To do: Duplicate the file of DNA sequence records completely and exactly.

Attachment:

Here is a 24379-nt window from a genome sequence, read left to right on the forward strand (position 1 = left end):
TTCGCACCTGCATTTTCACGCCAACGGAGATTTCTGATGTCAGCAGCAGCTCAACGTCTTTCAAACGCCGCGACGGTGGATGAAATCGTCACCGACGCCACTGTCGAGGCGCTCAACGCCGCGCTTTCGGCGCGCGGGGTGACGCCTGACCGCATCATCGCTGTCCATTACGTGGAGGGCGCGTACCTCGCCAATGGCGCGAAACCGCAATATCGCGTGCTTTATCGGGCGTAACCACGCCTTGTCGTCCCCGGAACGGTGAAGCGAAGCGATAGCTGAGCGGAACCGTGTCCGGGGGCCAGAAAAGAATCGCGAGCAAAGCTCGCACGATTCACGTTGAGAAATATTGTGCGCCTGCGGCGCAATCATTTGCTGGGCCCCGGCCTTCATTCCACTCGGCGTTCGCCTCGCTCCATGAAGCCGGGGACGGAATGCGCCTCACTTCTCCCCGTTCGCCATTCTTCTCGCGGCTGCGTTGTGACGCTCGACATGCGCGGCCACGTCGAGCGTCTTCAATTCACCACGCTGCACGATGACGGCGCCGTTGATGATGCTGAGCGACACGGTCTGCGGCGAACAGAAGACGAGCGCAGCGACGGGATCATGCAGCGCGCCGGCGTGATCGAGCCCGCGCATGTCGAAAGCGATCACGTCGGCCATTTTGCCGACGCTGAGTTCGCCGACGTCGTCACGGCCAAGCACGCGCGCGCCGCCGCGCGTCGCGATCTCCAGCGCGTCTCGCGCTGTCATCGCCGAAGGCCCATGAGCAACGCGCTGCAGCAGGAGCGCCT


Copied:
Here is a 24379-nt window from a genome sequence, read left to right on the forward strand (position 1 = left end):
TTCGCACCTGCATTTTCACGCCAACGGAGATTTCTGATGTCAGCAGCAGCTCAACGTCTTTCAAACGCCGCGACGGTGGATGAAATCGTCACCGACGCCACTGTCGAGGCGCTCAACGCCGCGCTTTCGGCGCGCGGGGTGACGCCTGACCGCATCATCGCTGTCCATTACGTGGAGGGCGCGTACCTCGCCAATGGCGCGAAACCGCAATATCGCGTGCTTTATCGGGCGTAACCACGCCTTGTCGTCCCCGGAACGGTGAAGCGAAGCGATAGCTGAGCGGAACCGTGTCCGGGGGCCAGAAAAGAATCGCGAGCAAAGCTCGCACGATTCACGTTGAGAAATATTGTGCGCCTGCGGCGCAATCATTTGCTGGGCCCCGGCCTTCATTCCACTCGGCGTTCGCCTCGCTCCATGAAGCCGGGGACGGAATGCGCCTCACTTCTCCCCGTTCGCCATTCTTCTCGCGGCTGCGTTGTGACGCTCGACATGCGCGGCCACGTCGAGCGTCTTCAATTCACCACGCTGCACGATGACGGCGCCGTTGATGATGCTGAGCGACACGGTCTGCGGCGAACAGAAGACGAGCGCAGCGACGGGATCATGCAGCGCGCCGGCGTGATCGAGCCCGCGCATGTCGAAAGCGATCACGTCGGCCATTTTGCCGACGCTGAGTTCGCCGACGTCGTCACGGCCAAGCACGCGCGCGCCGCCGCGCGTCGCGATCTCCAGCGCGTCTCGCGCTGTCATCGCCGAAGGCCCATGAGCAACGCGCTGCAGCAGGAGCGCCT